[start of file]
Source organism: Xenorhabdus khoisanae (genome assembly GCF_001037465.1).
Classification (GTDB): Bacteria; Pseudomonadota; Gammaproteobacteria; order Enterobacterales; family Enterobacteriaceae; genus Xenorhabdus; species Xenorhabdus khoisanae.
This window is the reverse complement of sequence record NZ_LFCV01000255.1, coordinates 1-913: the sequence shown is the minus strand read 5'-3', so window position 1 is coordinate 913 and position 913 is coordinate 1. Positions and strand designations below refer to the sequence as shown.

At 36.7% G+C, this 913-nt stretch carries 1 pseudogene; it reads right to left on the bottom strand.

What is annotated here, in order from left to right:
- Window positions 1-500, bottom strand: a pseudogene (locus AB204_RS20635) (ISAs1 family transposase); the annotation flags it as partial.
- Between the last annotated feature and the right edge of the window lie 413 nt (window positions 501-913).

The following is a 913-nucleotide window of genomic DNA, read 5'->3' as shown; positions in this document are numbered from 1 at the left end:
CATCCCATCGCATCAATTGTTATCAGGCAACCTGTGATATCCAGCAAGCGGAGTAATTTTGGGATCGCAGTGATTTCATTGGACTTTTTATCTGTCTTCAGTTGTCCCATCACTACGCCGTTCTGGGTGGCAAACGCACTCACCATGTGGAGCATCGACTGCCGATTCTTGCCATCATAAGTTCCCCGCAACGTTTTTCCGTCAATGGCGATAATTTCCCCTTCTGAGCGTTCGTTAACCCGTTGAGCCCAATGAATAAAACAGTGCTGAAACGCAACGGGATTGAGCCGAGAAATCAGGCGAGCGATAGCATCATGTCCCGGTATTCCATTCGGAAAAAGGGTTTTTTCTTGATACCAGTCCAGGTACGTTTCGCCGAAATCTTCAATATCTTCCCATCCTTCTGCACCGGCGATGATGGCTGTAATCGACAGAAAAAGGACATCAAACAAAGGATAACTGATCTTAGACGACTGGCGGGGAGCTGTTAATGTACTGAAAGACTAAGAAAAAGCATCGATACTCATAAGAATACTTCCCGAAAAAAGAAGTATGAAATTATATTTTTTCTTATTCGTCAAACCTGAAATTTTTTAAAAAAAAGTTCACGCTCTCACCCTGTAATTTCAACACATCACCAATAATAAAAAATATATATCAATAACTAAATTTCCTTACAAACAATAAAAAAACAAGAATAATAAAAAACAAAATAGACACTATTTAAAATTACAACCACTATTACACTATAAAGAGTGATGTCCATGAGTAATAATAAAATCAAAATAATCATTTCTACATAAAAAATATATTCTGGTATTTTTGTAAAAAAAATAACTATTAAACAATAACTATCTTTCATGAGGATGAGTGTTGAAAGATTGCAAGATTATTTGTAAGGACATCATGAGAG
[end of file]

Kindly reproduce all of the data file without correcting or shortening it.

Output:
Source organism: Xenorhabdus khoisanae (genome assembly GCF_001037465.1).
Classification (GTDB): Bacteria; Pseudomonadota; Gammaproteobacteria; order Enterobacterales; family Enterobacteriaceae; genus Xenorhabdus; species Xenorhabdus khoisanae.
This window is the reverse complement of sequence record NZ_LFCV01000255.1, coordinates 1-913: the sequence shown is the minus strand read 5'-3', so window position 1 is coordinate 913 and position 913 is coordinate 1. Positions and strand designations below refer to the sequence as shown.

At 36.7% G+C, this 913-nt stretch carries 1 pseudogene; it reads right to left on the bottom strand.

What is annotated here, in order from left to right:
- Window positions 1-500, bottom strand: a pseudogene (locus AB204_RS20635) (ISAs1 family transposase); the annotation flags it as partial.
- Between the last annotated feature and the right edge of the window lie 413 nt (window positions 501-913).

The following is a 913-nucleotide window of genomic DNA, read 5'->3' as shown; positions in this document are numbered from 1 at the left end:
CATCCCATCGCATCAATTGTTATCAGGCAACCTGTGATATCCAGCAAGCGGAGTAATTTTGGGATCGCAGTGATTTCATTGGACTTTTTATCTGTCTTCAGTTGTCCCATCACTACGCCGTTCTGGGTGGCAAACGCACTCACCATGTGGAGCATCGACTGCCGATTCTTGCCATCATAAGTTCCCCGCAACGTTTTTCCGTCAATGGCGATAATTTCCCCTTCTGAGCGTTCGTTAACCCGTTGAGCCCAATGAATAAAACAGTGCTGAAACGCAACGGGATTGAGCCGAGAAATCAGGCGAGCGATAGCATCATGTCCCGGTATTCCATTCGGAAAAAGGGTTTTTTCTTGATACCAGTCCAGGTACGTTTCGCCGAAATCTTCAATATCTTCCCATCCTTCTGCACCGGCGATGATGGCTGTAATCGACAGAAAAAGGACATCAAACAAAGGATAACTGATCTTAGACGACTGGCGGGGAGCTGTTAATGTACTGAAAGACTAAGAAAAAGCATCGATACTCATAAGAATACTTCCCGAAAAAAGAAGTATGAAATTATATTTTTTCTTATTCGTCAAACCTGAAATTTTTTAAAAAAAAGTTCACGCTCTCACCCTGTAATTTCAACACATCACCAATAATAAAAAATATATATCAATAACTAAATTTCCTTACAAACAATAAAAAAACAAGAATAATAAAAAACAAAATAGACACTATTTAAAATTACAACCACTATTACACTATAAAGAGTGATGTCCATGAGTAATAATAAAATCAAAATAATCATTTCTACATAAAAAATATATTCTGGTATTTTTGTAAAAAAAATAACTATTAAACAATAACTATCTTTCATGAGGATGAGTGTTGAAAGATTGCAAGATTATTTGTAAGGACATCATGAGAG